|Here's a story for you.
I normally have better luck fishing on incoming tides at night on the Berkeley Pier. A few nights ago, the tide was going out and I thought I'd give it a shot since the weather was decently warm, the wind was somewhat calm and the moon was out.
I threw out my cast net and caught some anchovies. I hooked up the anchovies to both my rods. Moments later, the line on one of my rods started to peel out. I picked up the rod, waited a few seconds and tried to set the hook. Nothing. I pulled up my line and the bait was still hooked on. The anchovy looked unscathed. A big fish must've ran into my line and dragged it. I'm guessing it was a bat ray.
Moments later, the line on my other pole started to peel out. I tried to set the hook, but I was too late, the bait was gone. I'm guessing it was a shark.
I threw out the cast net and caught some more anchovies including two shiners. I hooked up both shiners and waited. One of my rods started tipping and the line eventually started to peel out. I tried to set the hook, but misfired again. I pulled up my line and the shiner was still on. The shiner was missing a big chunk of flesh around its dorsal area and it was twitching. Shark again maybe?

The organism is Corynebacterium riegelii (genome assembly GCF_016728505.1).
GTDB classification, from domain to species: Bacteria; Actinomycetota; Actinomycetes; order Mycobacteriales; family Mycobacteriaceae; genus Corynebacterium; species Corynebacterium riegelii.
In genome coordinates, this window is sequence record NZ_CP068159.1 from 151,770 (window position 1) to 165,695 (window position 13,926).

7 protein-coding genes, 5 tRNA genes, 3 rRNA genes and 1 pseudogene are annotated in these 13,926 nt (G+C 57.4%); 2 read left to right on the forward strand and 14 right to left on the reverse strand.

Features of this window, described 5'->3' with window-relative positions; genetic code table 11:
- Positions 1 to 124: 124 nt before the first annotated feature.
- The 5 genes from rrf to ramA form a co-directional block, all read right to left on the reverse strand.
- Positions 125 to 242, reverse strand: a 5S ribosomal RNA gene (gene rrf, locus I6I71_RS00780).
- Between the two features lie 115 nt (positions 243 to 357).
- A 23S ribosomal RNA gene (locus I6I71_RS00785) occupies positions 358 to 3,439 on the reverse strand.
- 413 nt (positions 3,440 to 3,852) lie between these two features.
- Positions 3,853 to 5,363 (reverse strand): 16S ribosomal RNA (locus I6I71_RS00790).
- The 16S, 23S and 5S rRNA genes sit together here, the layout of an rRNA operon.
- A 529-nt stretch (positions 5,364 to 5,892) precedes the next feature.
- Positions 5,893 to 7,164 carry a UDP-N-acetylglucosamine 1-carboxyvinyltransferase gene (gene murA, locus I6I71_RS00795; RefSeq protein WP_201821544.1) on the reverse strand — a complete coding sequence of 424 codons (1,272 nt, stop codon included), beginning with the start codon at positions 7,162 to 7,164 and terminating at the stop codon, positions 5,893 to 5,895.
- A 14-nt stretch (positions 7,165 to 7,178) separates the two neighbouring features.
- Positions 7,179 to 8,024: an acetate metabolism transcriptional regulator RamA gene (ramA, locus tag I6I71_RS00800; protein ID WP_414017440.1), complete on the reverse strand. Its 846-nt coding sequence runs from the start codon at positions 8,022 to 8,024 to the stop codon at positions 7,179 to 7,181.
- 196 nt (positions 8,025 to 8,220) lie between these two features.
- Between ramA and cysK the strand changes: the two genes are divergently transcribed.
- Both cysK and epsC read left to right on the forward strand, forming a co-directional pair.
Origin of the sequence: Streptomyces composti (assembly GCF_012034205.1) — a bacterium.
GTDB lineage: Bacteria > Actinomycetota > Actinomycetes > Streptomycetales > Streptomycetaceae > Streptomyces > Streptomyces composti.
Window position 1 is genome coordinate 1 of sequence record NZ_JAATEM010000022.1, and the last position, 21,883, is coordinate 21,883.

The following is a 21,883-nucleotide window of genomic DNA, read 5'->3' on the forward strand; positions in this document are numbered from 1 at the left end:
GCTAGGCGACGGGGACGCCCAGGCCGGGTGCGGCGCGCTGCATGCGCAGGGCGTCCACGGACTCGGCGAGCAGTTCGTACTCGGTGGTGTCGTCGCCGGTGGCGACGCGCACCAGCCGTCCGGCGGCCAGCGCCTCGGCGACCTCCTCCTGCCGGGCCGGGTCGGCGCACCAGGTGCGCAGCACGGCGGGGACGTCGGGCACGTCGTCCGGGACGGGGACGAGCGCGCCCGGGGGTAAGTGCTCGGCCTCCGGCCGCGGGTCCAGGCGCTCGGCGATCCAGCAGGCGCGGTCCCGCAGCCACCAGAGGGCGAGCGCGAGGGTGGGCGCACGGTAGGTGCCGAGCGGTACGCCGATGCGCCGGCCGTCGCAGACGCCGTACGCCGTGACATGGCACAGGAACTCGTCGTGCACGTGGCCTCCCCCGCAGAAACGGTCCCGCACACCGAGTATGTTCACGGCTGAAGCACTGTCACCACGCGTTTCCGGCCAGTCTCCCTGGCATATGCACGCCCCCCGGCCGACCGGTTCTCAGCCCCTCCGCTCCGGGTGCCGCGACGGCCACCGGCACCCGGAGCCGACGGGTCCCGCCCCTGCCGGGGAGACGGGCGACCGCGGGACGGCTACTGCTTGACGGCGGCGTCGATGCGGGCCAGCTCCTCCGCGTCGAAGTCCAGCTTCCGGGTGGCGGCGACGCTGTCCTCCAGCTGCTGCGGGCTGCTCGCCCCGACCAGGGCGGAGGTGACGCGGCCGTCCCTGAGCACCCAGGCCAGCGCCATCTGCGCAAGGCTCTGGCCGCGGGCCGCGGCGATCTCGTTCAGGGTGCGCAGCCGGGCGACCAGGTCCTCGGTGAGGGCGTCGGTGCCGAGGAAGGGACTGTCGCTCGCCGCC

I threw out my cast net again and noticed that my net was extremely heavy while I was pulling the net up. There were about twenty smelts in the net, all more than ten inches long (I'll post a picture later). I kept the two smallest ones for bait.
After awhile, I wasn't feeling lucky using smelts as bait, so I released both fish and went back to using anchovies. A bit later, one of my lines started to scream out. As I was staring at my line that comes out of the rod tip, I can see the line angling closer and closer to vertical. I knew I was in trouble. The fish took my bait and was heading towards the bottom of the pier. I quickly set the hook and I couldn't stop the fish from going under. I tipped my rod all the way downwards and couldn't prevent my braided line from rubbing against the concrete of the pier. Gone. Bat ray?
At this point, the tide was very low. I was close to leaving when my line started to fly out again. I set the hook, and the fish started running westward. I followed the fish for about two lights down. It was a bat ray.
All in all, it was a pretty exciting night for me. I haven't had so much action in awhile. All this on the outgoing tide.